Rare variant state of this rare separately issued map of the northern parts of Georgia, produced by Andrew and Henry Lindenkohl and lithographed by Krebs at the direction of the US War Department in 1864.
The map would appear to be an early draft or proof map, with a final example of the same information shown on the following map: /gallery/detail/32384mb
An exceptionally detailed proof example of the map, which would have been prepared for the Union Army for field use, although offered here in a rarely seen uncut, unbacked format (most examples were dissected and laid on linen, for portable transportation in saddle bags). The map would have been the primary map utilized by field officers in 1865.
At the commencement of the American Civil War, it became apparent to the senior military staff that there was a lack of reliable maps available. At the time, the finest government mapmakers and surveyors were employed by the United States Coast Survey. As a result, the job of compiling the best available information and creating up to date maps of the Southeastern United States fell to the United States Coast Survey. The Lindenkohl brothers were among the most prolific of the USCS mapmakers in this period and many of the best original compilation works were drawn by one or both of the Lindenkohls.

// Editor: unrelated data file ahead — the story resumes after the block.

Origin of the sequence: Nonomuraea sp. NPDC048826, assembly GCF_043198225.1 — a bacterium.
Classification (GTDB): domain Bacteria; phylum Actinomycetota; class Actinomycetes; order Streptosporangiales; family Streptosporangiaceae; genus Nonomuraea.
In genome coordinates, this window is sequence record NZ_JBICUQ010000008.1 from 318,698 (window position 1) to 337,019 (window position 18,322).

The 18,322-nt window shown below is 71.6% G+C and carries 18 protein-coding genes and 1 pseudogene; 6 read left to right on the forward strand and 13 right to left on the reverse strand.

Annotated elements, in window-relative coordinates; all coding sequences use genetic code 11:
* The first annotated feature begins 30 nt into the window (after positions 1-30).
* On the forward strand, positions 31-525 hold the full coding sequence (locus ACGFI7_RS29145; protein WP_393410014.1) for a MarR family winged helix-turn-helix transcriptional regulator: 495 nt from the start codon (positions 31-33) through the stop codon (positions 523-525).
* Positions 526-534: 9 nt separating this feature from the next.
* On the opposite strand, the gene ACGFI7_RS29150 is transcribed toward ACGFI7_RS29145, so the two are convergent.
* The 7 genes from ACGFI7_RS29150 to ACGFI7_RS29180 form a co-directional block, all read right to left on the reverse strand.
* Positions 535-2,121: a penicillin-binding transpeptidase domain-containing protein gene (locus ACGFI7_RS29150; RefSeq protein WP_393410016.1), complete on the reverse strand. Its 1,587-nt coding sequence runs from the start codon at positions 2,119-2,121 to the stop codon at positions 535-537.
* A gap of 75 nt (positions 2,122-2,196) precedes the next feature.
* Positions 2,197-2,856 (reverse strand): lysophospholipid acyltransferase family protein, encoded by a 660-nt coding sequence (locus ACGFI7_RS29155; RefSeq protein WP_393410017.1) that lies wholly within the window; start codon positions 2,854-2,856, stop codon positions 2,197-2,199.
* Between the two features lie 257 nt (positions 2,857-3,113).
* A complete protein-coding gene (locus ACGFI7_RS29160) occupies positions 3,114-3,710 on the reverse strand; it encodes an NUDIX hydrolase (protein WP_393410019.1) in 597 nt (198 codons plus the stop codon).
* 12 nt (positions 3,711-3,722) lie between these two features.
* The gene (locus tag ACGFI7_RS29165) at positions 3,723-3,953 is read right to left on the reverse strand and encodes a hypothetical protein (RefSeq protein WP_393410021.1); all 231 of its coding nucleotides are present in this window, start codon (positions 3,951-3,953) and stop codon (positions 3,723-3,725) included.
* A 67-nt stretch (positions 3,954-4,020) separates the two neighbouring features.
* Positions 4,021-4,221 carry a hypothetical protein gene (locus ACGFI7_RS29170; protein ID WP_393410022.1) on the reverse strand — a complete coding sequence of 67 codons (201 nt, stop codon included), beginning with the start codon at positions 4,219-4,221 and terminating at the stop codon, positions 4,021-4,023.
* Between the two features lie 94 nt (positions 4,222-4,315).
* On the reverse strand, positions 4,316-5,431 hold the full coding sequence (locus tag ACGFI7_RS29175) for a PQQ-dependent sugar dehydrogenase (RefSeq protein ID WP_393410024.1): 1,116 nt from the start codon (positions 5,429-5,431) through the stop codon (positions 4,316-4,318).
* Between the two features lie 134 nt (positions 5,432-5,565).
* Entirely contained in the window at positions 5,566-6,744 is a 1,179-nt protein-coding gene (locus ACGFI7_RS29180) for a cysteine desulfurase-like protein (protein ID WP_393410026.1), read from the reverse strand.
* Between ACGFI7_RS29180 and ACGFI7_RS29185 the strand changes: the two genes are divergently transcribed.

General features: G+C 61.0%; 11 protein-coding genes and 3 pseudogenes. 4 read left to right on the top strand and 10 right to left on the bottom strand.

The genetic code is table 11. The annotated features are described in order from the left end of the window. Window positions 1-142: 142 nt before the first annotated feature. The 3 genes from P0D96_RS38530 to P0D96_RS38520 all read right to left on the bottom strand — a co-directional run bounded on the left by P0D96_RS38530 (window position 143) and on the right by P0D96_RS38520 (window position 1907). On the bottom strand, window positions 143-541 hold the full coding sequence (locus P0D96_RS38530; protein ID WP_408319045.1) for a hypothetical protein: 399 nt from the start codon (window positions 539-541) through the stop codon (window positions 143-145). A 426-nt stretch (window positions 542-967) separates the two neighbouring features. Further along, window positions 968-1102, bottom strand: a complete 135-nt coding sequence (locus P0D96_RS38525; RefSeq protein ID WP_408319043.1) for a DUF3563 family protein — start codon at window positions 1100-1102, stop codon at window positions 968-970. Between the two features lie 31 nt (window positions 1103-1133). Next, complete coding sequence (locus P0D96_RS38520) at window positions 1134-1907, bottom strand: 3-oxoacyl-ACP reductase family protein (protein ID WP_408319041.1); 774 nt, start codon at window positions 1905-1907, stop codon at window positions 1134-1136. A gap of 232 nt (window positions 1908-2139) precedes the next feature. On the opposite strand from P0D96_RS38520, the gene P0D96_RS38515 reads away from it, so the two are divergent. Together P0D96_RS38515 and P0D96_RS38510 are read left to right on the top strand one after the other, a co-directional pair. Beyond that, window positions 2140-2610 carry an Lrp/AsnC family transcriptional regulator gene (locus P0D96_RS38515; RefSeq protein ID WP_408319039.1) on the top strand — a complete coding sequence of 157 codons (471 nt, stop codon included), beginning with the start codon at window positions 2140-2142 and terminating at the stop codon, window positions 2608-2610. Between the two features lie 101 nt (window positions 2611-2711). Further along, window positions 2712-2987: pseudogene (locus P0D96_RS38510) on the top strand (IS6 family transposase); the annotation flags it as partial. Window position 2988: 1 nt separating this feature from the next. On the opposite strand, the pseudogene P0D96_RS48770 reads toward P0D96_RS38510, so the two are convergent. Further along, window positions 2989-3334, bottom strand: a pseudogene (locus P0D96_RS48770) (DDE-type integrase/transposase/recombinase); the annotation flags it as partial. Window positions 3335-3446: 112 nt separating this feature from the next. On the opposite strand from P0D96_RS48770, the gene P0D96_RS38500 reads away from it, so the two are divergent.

The map reflects a compilation of the best available geographical and topographical information available at the time and incorporates the maps of the US Coast Survey, Butts Map of Georgia, the Mills Atlas of South Carolina, Walker & Johnston's map of South Carolina, a "Map of Charleston & Savannah Rail Road", "Mail Routes and Ms. Map of Florida from the General Land Office," and Latourettes Map of Alabama.
The map identifies the various military installations and opreating railroads in service at the time. The map also notes a number of other roads, towns, post offices, mills, swamps, lakes, rivers, bluffs, etc. Without question, this is the finest map of the region published to date in terms of its content and accuracy.
Because these maps were created as field maps, they are very rare on the market, especially in such fine and unfolded condition. The map is very rare on the market, this being only the second example offered for sale of which we are aware.
The final version of the map is extremely rare and this proof is apparently unrecorded. No other copies of the final version of the map listed in AMPR, and there are no auction records for the map in the past 60 years. The last recorded offering of the map which we could locate was in a Goodspeed's Catalogue in 1946.